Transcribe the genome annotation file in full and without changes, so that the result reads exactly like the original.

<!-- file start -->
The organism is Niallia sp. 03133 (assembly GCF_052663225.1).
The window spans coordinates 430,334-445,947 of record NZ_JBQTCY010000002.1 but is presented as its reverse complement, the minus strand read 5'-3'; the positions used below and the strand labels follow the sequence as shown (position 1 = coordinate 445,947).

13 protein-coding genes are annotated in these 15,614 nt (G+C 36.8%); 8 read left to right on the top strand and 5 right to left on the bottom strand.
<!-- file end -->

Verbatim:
The organism is Niallia sp. 03133 (assembly GCF_052663225.1).
The window spans coordinates 430,334-445,947 of record NZ_JBQTCY010000002.1 but is presented as its reverse complement, the minus strand read 5'-3'; the positions used below and the strand labels follow the sequence as shown (position 1 = coordinate 445,947).

13 protein-coding genes are annotated in these 15,614 nt (G+C 36.8%); 8 read left to right on the top strand and 5 right to left on the bottom strand.